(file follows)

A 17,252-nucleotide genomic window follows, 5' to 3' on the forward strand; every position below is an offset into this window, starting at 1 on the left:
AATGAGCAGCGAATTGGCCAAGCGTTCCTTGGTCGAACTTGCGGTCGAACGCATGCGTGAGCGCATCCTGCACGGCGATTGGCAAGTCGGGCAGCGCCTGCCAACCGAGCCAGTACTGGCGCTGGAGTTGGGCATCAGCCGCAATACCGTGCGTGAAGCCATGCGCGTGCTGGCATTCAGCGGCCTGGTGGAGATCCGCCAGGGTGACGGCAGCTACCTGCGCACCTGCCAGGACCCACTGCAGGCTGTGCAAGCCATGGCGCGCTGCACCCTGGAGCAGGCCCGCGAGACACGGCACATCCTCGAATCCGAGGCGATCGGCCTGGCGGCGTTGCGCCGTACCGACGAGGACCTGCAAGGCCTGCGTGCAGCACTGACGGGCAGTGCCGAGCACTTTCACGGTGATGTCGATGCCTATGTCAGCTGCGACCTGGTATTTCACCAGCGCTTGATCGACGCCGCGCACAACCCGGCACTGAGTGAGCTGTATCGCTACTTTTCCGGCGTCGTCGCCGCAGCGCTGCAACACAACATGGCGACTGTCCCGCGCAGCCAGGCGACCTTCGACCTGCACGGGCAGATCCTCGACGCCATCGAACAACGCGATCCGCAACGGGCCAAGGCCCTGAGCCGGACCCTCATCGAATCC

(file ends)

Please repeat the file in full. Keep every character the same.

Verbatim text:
A 17,252-nucleotide genomic window follows, 5' to 3' on the forward strand; every position below is an offset into this window, starting at 1 on the left:
AATGAGCAGCGAATTGGCCAAGCGTTCCTTGGTCGAACTTGCGGTCGAACGCATGCGTGAGCGCATCCTGCACGGCGATTGGCAAGTCGGGCAGCGCCTGCCAACCGAGCCAGTACTGGCGCTGGAGTTGGGCATCAGCCGCAATACCGTGCGTGAAGCCATGCGCGTGCTGGCATTCAGCGGCCTGGTGGAGATCCGCCAGGGTGACGGCAGCTACCTGCGCACCTGCCAGGACCCACTGCAGGCTGTGCAAGCCATGGCGCGCTGCACCCTGGAGCAGGCCCGCGAGACACGGCACATCCTCGAATCCGAGGCGATCGGCCTGGCGGCGTTGCGCCGTACCGACGAGGACCTGCAAGGCCTGCGTGCAGCACTGACGGGCAGTGCCGAGCACTTTCACGGTGATGTCGATGCCTATGTCAGCTGCGACCTGGTATTTCACCAGCGCTTGATCGACGCCGCGCACAACCCGGCACTGAGTGAGCTGTATCGCTACTTTTCCGGCGTCGTCGCCGCAGCGCTGCAACACAACATGGCGACTGTCCCGCGCAGCCAGGCGACCTTCGACCTGCACGGGCAGATCCTCGACGCCATCGAACAACGCGATCCGCAACGGGCCAAGGCCCTGAGCCGGACCCTCATCGAATCC